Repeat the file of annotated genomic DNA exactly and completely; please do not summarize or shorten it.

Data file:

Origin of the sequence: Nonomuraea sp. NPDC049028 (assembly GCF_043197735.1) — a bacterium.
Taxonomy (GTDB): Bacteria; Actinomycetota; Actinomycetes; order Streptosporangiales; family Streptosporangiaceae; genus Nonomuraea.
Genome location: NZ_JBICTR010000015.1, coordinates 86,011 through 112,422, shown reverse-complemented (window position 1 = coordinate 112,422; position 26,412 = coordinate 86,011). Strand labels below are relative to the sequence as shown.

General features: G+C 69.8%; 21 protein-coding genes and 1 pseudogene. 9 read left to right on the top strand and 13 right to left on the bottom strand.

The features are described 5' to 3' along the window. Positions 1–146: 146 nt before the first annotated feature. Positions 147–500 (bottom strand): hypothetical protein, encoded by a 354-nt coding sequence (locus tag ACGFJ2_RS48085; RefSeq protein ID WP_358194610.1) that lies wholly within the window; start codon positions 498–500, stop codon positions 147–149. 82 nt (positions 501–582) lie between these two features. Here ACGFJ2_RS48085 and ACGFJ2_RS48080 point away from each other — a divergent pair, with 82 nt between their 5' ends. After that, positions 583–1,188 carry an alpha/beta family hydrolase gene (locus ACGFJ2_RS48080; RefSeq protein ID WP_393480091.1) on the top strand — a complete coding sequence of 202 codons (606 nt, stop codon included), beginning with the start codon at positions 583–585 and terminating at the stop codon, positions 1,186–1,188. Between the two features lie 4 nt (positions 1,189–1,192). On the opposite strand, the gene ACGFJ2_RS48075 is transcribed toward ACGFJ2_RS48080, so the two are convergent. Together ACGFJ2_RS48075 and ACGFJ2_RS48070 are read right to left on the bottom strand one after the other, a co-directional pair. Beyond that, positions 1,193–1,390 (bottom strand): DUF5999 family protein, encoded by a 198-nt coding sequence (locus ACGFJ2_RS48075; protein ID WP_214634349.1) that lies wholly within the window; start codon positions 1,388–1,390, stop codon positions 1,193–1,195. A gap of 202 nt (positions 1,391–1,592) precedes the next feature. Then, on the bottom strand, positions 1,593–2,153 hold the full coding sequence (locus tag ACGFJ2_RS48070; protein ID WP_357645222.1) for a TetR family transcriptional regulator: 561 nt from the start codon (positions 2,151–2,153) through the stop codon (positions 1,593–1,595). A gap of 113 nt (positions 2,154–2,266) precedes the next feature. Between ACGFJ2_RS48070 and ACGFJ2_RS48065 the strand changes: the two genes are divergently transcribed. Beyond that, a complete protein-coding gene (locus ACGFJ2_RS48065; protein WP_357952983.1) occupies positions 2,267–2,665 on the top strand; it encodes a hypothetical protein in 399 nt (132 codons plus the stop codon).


Origin of the sequence: Nonomuraea sp. NPDC049028 (assembly GCF_043197735.1) — a bacterium.
Taxonomy (GTDB): Bacteria; Actinomycetota; Actinomycetes; order Streptosporangiales; family Streptosporangiaceae; genus Nonomuraea.
Genome location: NZ_JBICTR010000015.1, coordinates 86,011 through 112,422, shown reverse-complemented (window position 1 = coordinate 112,422; position 26,412 = coordinate 86,011). Strand labels below are relative to the sequence as shown.

General features: G+C 69.8%; 21 protein-coding genes and 1 pseudogene. 9 read left to right on the top strand and 13 right to left on the bottom strand.

The features are described 5' to 3' along the window. Positions 1–146: 146 nt before the first annotated feature. Positions 147–500 (bottom strand): hypothetical protein, encoded by a 354-nt coding sequence (locus tag ACGFJ2_RS48085; RefSeq protein ID WP_358194610.1) that lies wholly within the window; start codon positions 498–500, stop codon positions 147–149. 82 nt (positions 501–582) lie between these two features. Here ACGFJ2_RS48085 and ACGFJ2_RS48080 point away from each other — a divergent pair, with 82 nt between their 5' ends. After that, positions 583–1,188 carry an alpha/beta family hydrolase gene (locus ACGFJ2_RS48080; RefSeq protein ID WP_393480091.1) on the top strand — a complete coding sequence of 202 codons (606 nt, stop codon included), beginning with the start codon at positions 583–585 and terminating at the stop codon, positions 1,186–1,188. Between the two features lie 4 nt (positions 1,189–1,192). On the opposite strand, the gene ACGFJ2_RS48075 is transcribed toward ACGFJ2_RS48080, so the two are convergent. Together ACGFJ2_RS48075 and ACGFJ2_RS48070 are read right to left on the bottom strand one after the other, a co-directional pair. Beyond that, positions 1,193–1,390 (bottom strand): DUF5999 family protein, encoded by a 198-nt coding sequence (locus ACGFJ2_RS48075; protein ID WP_214634349.1) that lies wholly within the window; start codon positions 1,388–1,390, stop codon positions 1,193–1,195. A gap of 202 nt (positions 1,391–1,592) precedes the next feature. Then, on the bottom strand, positions 1,593–2,153 hold the full coding sequence (locus tag ACGFJ2_RS48070; protein ID WP_357645222.1) for a TetR family transcriptional regulator: 561 nt from the start codon (positions 2,151–2,153) through the stop codon (positions 1,593–1,595). A gap of 113 nt (positions 2,154–2,266) precedes the next feature. Between ACGFJ2_RS48070 and ACGFJ2_RS48065 the strand changes: the two genes are divergently transcribed. Beyond that, a complete protein-coding gene (locus ACGFJ2_RS48065; protein WP_357952983.1) occupies positions 2,267–2,665 on the top strand; it encodes a hypothetical protein in 399 nt (132 codons plus the stop codon).